The channels of distribution best practices utilize the warehouse facility as quickly as possible. Moving through the distribution center needs to happen with haste and warehouses are now being referred to as throughput centers. Every center, no matter what it is called, needs a best practices system in place.
1. Use an Advanced Shipping Notification (ASN)
This system finds shippers notifying receivers of a pending shipment. The shipper gives the receiver an estimated time of arrival (ETA), often accompanied with a tracking number. This system works in planning for receivers and keeps communications open in case of loss of shipment.
2. Implementing Vendor Compliance Programs
This program works for the warehouse receiving product. It coordinates with the ASN. The receiver indicates exact addresses, dock doors for reception, and specific labeling instructions. Using this program coordinates product coming in so throughput centers can better coordinate products leaving. Often, companies will hire a permanent manager to coordinate these efforts with the specific vendors. Issues with shipping or supply are communicated through this central manager.
3. Use Automatic Data Collection Technology
Use bar codes and radio frequency to track what is in the throughput center. This system overrides hand written or typed inventories. The organization is central and the system is far more dependable than other systems. Many throughput locations are missing this technology and would run better if it were implemented.
4. Preplan Picking Waves
Plan times when product will be picked to ensure enough picking staff. Keep track of different areas of distribution, such as containers or individual pick areas. Monitor each area after every shift to adjust for changes or inventory discretions.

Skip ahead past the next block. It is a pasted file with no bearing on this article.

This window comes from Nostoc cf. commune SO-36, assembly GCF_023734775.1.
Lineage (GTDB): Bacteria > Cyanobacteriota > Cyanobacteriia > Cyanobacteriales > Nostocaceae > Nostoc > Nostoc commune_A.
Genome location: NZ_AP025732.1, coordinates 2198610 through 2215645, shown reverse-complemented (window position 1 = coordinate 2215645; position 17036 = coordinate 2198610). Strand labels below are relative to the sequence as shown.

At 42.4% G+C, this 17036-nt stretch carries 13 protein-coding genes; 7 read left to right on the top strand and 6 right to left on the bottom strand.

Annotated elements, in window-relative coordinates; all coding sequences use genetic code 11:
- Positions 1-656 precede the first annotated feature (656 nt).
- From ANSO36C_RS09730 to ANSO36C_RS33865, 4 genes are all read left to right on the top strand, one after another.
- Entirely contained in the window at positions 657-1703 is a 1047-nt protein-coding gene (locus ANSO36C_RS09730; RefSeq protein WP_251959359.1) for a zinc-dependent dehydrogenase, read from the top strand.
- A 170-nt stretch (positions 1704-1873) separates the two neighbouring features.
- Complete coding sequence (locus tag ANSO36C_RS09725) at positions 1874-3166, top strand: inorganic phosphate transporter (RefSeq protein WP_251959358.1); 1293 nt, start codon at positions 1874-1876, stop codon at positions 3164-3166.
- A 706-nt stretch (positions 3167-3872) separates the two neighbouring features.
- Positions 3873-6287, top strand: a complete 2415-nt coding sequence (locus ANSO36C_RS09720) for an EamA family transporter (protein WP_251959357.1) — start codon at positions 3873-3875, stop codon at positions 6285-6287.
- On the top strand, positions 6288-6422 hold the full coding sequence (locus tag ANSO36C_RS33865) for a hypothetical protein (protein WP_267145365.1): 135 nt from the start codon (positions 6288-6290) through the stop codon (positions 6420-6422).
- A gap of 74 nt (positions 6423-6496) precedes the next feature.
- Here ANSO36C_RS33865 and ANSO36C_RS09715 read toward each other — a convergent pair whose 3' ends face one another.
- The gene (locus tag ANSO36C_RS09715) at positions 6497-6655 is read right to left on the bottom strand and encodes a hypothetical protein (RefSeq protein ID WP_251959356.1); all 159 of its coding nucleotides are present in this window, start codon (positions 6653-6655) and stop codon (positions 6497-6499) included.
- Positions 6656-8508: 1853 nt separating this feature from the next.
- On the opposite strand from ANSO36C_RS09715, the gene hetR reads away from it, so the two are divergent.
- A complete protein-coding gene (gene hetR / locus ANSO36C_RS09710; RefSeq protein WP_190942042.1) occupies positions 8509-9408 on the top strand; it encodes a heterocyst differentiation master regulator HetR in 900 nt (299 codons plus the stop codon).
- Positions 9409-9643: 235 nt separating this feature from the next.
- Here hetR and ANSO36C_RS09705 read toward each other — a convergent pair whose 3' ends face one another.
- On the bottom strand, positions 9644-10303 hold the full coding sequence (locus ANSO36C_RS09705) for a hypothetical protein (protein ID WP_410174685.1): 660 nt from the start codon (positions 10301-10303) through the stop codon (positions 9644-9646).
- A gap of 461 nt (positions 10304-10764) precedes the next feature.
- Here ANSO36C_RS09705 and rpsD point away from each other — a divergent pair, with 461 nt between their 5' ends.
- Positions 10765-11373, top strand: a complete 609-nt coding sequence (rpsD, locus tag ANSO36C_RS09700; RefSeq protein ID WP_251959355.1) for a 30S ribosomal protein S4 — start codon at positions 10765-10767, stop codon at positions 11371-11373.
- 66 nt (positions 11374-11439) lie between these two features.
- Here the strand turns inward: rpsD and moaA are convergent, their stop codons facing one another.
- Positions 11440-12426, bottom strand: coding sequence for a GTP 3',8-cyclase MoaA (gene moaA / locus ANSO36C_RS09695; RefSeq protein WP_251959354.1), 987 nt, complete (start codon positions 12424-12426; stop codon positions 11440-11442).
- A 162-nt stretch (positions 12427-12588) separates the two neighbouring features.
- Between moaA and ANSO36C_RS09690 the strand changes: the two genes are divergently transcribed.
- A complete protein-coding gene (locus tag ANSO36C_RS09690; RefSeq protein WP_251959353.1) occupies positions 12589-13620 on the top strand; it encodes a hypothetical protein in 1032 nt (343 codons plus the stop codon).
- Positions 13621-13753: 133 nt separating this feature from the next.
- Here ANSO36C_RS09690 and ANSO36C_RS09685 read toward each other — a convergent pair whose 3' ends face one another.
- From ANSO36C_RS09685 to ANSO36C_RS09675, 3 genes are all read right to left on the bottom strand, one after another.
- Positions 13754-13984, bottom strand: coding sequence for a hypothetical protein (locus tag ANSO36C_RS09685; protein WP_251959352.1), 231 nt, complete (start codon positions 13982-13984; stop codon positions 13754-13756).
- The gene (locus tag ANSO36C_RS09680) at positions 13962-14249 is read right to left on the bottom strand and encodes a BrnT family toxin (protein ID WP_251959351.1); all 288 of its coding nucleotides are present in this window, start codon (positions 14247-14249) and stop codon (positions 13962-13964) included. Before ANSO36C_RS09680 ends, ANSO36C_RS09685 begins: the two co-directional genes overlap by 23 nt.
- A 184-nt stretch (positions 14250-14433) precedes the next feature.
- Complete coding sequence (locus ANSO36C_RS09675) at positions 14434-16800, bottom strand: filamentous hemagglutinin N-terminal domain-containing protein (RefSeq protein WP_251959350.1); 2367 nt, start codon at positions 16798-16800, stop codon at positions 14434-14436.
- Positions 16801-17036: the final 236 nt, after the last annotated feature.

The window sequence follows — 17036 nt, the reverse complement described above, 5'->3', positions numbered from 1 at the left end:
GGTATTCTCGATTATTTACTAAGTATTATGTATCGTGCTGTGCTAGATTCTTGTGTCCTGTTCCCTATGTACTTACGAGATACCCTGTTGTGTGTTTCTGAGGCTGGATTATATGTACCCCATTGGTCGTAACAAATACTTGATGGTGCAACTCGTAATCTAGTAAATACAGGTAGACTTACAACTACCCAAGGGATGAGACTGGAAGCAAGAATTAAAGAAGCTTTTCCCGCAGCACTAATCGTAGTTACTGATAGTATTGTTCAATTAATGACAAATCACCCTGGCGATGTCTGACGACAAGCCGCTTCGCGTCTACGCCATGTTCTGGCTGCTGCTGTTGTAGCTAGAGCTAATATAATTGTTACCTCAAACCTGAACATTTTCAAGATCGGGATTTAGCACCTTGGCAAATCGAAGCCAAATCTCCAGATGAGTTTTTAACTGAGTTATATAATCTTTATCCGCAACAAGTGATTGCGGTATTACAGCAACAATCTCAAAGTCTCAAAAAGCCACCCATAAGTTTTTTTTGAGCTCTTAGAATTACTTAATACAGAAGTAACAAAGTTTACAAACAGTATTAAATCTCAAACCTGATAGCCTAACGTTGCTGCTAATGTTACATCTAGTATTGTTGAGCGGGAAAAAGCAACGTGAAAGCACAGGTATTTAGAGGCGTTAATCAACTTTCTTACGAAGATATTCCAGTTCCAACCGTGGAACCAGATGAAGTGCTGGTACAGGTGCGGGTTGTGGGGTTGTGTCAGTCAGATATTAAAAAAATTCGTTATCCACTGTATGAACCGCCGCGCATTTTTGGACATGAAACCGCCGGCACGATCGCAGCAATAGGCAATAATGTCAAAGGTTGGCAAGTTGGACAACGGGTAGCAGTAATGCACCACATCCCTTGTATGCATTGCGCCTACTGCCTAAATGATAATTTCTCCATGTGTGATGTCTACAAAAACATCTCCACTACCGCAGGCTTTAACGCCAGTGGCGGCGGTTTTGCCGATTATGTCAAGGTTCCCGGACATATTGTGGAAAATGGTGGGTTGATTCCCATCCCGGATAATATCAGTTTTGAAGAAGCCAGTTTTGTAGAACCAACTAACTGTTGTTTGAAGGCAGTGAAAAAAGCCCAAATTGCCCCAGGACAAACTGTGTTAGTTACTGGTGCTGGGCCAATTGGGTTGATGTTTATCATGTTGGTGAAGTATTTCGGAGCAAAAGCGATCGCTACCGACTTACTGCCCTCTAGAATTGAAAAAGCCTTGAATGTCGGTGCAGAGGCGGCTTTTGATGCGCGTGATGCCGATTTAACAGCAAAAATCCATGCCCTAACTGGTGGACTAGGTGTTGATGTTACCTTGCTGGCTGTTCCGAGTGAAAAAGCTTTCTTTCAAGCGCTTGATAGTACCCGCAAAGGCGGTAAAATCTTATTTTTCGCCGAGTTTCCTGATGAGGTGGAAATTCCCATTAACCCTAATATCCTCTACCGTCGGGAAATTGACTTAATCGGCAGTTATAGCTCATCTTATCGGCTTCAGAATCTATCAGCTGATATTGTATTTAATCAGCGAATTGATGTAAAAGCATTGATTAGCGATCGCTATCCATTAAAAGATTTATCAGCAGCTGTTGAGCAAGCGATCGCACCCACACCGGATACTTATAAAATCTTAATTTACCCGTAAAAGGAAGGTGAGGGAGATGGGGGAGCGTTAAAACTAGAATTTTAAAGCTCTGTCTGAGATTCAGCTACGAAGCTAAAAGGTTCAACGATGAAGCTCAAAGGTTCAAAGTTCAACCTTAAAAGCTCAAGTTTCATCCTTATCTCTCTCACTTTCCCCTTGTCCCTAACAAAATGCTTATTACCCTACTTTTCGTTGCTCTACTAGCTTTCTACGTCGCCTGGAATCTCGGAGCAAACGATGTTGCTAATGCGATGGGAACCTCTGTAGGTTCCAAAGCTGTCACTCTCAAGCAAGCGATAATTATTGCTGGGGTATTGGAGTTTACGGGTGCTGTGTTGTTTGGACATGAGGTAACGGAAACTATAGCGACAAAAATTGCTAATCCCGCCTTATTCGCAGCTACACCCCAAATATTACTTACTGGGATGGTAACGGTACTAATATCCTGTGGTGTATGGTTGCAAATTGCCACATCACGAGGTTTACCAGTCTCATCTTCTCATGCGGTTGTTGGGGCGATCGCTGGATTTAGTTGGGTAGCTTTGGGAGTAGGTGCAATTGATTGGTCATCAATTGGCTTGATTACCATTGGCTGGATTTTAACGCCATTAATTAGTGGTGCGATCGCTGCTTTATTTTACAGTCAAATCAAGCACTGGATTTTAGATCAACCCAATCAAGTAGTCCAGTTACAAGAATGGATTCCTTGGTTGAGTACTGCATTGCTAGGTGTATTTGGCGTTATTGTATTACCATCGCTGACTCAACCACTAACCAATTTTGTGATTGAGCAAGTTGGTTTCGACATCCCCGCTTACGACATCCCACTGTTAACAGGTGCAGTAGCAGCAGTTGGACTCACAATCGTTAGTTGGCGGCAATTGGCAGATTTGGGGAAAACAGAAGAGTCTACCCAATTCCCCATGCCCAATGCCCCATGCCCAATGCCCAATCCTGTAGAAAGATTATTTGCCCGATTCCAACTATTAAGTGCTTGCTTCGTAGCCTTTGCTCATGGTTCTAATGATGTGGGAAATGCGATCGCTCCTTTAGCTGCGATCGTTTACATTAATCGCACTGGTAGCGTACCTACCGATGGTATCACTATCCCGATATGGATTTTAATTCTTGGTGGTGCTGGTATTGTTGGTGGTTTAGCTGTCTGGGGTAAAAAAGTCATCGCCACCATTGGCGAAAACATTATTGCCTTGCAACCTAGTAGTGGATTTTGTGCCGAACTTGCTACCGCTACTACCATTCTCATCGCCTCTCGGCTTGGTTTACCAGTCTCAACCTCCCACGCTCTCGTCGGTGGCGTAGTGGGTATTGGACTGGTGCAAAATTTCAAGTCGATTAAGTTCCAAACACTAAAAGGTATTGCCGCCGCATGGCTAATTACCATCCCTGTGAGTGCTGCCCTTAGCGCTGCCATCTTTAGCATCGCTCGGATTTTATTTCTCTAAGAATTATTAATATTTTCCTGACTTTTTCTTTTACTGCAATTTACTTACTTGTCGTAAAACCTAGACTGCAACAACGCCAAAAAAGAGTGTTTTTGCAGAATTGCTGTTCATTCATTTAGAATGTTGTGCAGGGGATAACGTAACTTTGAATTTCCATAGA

5. Record All Movement as a Transaction
Every time a product is moved, the move needs to be recorded. Many throughput locations are recording the product as it enters the building, but they are not recording a movement between departments or shelving areas. This mistake will cause a loss of product or an inventory discrepancy.
6. Use Hands-Free Order Selection and a Hands Off Policy
Writing the order on a piece of paper then picking the order is highly inefficient. In fact, anything that must be set down to make the pick no longer works. Wrist RF units or voice picking is much more efficient for those facilities who can access the technology. Additionally, touch the product as few times as possible with a Hands Off Policy. Some places can pick a product directly to a carton rather than to a pallet. This will also eliminate the need for dedicated packing stations.
7. Arrange Orders to Reach the Dock Simultaneously
Pieces of orders need to reach the dock simultaneously in order to get on the truck. When orders rest on the dock, the chance of loss increases. Pieces of orders need to arrive as close as possible to be put on the truck right away.
8. Use System-Directed Replenishment and Evaluate Crossdocking
A system-directed replenishment system works in real time. It looks at the available stock and considers what will be pulled in the next pick. This is a best practice to stay one step ahead of the pickers. Crossdocking is used to hold product and backorders as well as holding products prepared by the supplier for the customer.
9. Use Dynamic Slotting
Dynamic slotting involves tracking seasonal items and items which slow down in sales. The slotting moves as the product moves. Monitoring the slots in inventory helps keep the fastest moving products at the front of the inventory.
10. Manage Returns
Do this immediately. If possible, document what is coming back and what has returned. Treat each return as a transaction and place the product back in inventory if possible.
11. Use an Ongoing Cycle Count Program
Tracking inventory is essential and a cycle count program avoids taking inventory by hand. Time and costs are cut substantially when companies can implement a hands free inventory system.
12. Evaluate, Evaluate, Evaluate
Be present in every operation. Reevaluate operations on a weekly basis. Keeping up on the throughput efficiency is not a once-in-a-while job. Customers fluctuate which means the throughput center needs to follow suit.
— by George Tyler